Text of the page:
"The duty of a good Cuisinier is to transmit to the next generation everything he has learned and experienced."~Fernand Point

"A cookbook must have recipes, but it shouldn't be a blueprint. It should be more inspirational; it should be a guide." ~Thomas Keller

Sunday, November 7, 2010

Lutefisk (dried cod treated with lye)

  Another recipe from Norway as found from Life's Choices:

Lutefisk (dried cod treated with lye)
Don’t be put off by this strange sounding delicacy. Although there are many steps to this dish, your efforts will be rewarded.
Lutefisk must surely be the strangest culinary effort credited to the Norwegians, but what a treat when prepared properly. Everyone of course is not a devotee of lutefisk, but those who are defend it vehemently. Others go to the opposite extreme and claim it’s a national disgrace. In years past, the homemaker had to go through the complicated task of treating the dry fish with lye, but now frozen lutefisk is readily available at selected fish markets and at Scandinavian delicatessens.

Cooking lutefisk the old fashioned way:
Do not cook in aluminium vessels as it will darken the pot.
Slice lutefisk into serving sized pieces.
Use three level tablespoons salt to each litre of water. Bring water to boil, add salt and return to boil.
Add fish and again return to boil, then remove from the heat. Skim, and let fish steep for 5 to 10 minutes depending on thickness. Serve at once.

Without adding water:
Slice the lutefisk into serving sized pieces into a pot.
Season each pound of fish with 1/2 tablespoon of salt and place over low heat. This allows the water to be “drawn” out.
Bring to a boil and remove from heat.
Let steep 5 to 10 minutes. Serve at once.

Baking in foil:
Heat oven to 205 degrees C.
Skin side down, arrange lutefisk on a sheet of double aluminium foil and season with salt. Wrap foil tightly around the fish and place on a rack in a large pan and bake 20 minutes. Cut corner from foil and drain out excess water. Serve at once.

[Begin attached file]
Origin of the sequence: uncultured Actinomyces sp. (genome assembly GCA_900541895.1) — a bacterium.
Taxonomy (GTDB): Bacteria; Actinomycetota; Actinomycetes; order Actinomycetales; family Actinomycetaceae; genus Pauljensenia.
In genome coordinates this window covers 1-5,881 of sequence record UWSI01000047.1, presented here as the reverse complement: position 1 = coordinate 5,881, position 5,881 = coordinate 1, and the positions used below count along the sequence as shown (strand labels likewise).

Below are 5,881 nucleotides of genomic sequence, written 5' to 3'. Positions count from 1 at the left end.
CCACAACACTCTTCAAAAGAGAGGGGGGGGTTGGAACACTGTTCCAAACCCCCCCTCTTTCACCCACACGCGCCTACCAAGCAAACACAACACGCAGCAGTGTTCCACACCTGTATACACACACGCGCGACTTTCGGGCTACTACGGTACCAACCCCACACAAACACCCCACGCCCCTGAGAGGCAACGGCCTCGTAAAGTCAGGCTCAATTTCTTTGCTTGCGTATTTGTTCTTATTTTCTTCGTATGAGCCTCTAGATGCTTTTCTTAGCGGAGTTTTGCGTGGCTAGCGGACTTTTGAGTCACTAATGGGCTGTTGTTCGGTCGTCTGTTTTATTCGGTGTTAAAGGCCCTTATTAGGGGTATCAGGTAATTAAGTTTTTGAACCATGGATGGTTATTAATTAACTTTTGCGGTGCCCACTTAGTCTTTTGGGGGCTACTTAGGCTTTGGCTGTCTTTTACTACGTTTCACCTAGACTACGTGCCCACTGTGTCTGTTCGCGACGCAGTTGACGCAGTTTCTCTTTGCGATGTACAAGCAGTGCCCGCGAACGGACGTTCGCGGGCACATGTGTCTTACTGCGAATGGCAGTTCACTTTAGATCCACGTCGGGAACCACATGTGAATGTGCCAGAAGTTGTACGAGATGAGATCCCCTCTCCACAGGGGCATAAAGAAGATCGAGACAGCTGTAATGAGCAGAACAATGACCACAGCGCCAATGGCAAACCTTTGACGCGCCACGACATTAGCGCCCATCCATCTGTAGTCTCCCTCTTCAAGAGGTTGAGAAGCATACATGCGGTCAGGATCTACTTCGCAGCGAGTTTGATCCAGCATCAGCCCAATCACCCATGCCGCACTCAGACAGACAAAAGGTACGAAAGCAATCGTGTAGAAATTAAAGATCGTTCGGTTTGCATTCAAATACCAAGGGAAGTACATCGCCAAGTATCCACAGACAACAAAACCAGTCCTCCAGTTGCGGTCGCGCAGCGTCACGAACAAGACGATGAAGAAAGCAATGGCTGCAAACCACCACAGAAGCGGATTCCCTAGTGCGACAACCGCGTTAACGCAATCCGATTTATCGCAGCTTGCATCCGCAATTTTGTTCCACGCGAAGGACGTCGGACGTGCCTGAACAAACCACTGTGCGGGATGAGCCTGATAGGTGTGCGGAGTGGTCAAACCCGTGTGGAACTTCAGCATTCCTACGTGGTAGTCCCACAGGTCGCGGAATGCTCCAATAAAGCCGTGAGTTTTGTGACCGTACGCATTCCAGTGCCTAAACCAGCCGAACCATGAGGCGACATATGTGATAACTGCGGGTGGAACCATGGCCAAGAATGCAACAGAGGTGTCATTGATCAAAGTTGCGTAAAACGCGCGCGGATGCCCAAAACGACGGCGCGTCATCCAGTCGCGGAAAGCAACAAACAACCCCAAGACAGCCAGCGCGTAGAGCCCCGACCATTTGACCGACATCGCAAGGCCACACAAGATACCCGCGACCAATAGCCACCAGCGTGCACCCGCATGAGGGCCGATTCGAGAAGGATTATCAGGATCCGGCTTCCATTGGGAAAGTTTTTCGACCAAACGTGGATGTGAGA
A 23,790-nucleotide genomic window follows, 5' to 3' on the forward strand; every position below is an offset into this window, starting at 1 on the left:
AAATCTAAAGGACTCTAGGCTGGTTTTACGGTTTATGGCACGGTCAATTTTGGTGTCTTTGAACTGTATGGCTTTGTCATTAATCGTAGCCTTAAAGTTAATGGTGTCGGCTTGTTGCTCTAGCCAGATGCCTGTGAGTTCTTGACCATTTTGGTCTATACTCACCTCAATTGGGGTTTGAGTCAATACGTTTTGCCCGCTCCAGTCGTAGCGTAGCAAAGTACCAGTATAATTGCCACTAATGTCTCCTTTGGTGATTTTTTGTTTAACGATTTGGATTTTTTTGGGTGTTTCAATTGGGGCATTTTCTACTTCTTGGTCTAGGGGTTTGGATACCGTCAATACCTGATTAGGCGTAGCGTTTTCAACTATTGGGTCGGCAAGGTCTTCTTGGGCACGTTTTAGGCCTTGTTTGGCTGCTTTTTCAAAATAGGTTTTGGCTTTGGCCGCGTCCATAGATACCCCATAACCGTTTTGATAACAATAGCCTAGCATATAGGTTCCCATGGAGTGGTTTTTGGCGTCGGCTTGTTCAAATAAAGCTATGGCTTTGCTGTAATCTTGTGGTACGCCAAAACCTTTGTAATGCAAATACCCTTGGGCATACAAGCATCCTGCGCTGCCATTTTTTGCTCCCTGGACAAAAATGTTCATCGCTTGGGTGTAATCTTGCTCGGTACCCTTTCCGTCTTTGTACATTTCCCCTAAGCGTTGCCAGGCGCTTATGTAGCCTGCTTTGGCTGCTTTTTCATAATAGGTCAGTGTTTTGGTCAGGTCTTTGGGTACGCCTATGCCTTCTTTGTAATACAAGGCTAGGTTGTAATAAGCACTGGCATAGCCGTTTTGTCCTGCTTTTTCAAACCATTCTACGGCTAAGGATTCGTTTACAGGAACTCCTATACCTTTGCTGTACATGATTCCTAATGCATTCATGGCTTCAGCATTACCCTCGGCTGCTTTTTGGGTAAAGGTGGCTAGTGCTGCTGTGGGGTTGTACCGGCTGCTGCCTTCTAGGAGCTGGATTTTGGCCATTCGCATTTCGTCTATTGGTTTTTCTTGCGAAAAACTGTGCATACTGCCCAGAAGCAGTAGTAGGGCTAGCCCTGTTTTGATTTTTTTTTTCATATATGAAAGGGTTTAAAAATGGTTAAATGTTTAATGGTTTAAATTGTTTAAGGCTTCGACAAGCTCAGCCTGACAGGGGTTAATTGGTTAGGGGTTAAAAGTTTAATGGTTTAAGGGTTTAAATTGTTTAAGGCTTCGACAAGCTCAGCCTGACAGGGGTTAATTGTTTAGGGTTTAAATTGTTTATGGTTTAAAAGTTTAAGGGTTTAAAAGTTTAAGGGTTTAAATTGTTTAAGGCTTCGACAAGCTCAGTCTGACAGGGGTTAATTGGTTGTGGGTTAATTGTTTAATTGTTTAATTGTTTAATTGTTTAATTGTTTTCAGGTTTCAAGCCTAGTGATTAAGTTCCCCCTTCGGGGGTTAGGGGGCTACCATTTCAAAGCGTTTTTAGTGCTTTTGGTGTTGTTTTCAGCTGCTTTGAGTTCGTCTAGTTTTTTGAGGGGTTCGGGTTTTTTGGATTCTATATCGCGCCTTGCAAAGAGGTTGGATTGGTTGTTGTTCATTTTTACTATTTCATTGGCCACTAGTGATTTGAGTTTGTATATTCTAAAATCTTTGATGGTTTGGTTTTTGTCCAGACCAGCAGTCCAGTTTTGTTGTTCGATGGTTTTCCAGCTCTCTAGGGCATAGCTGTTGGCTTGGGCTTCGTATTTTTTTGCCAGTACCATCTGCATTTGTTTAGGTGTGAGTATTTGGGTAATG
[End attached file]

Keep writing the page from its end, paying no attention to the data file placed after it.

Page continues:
Lutefisk with a firm texture can be obtained by first sprinkling with coarse salt and allowing to stand several hours. Rinse well in cold running water, and soak in unsalted water. Then cook or bake as desired.
Lutefisk must be served hot on piping hot plates. Accompaniments vary from bacon or pork drippings, white sauce, mustard sauce, or melted butter which seems to remain a favourite. Boiled and steamed potatoes, stewed whole, dry green peas are a must as a vegetable accompaniment. The only other necessary additions are freshly ground pepper, and flatbread. In some parts of Northern Norway, lutefisk is served with melted goat cheese.

Kj¢ttkaker (meatballs)

A taste of Norway from Life Choices web

Tempt your tastebuds with a highlight of traditional Norwegian food which can be enjoyed whether you have visited this magestic country or not. (This looks delicious!)

Kj¢ttkaker (meatballs)
Don’t be put off by the vast quantities of the ingredients required for these meatballs. These tasty little round balls packed with flavour can be made in a large batch and then frozen to be used at a later date.

2.25kg ground meat (beef, veal, pork; ground three times)
2 medium onions, finely ground (save juice)
1/2 teaspoon nutmeg
1/2 teaspoon allspice
1 tablespoon salt
1/2 teaspoon pepper
2 eggs, beaten
1/4 cup whole milk
1/4 cup thickening cream
1/2 cup cracker meal or matzo meal
4-5 beef bouillon cubes
2 teaspoons Worcestershire sauce

Heat oven to 180’C
Combine all meatball ingredients and knead by hand for five minutes or more to blend spices into meat.
Lightly grease or coat shallow baking pans with non-stick cooking spray.
Form small round meat balls; dipping hands into cold water to shape smooth.
Bake for 10 to 15 minutes.
Transfer meatballs from baking tray into a large pot.
Add bouillon cubes, meat drippings from baking pans and water to cover. Stir in Worcestershire Sauce and bring to the boil.
Reduce heat and simmer for one hour.
Remove meatballs.
Thicken gravy with flour to desired consistency.

Serve meatballs as an entrée or as a main dish with boiled potatoes and Cranberry Sauce.

Thursday, October 28, 2010

Amazing Ginger


Did you know the benefits of Ginger? Ginger is one of the world's seven most potent disease-fighting spices.

Ginger has been used for its health benefits for over 5000 years and is a favorite medicinal as well as culinary herb.

[rhizome by Crystl.]photo

Unlike most spices, the part that has the most medicinal value grows under ground. Often mistakenly called “ginger root” this is actually the rhizome of the plant which is more of a subterranean stem than a root. Although you can use dried ginger and powdered ginger for health benefits, fresh ginger is preferred.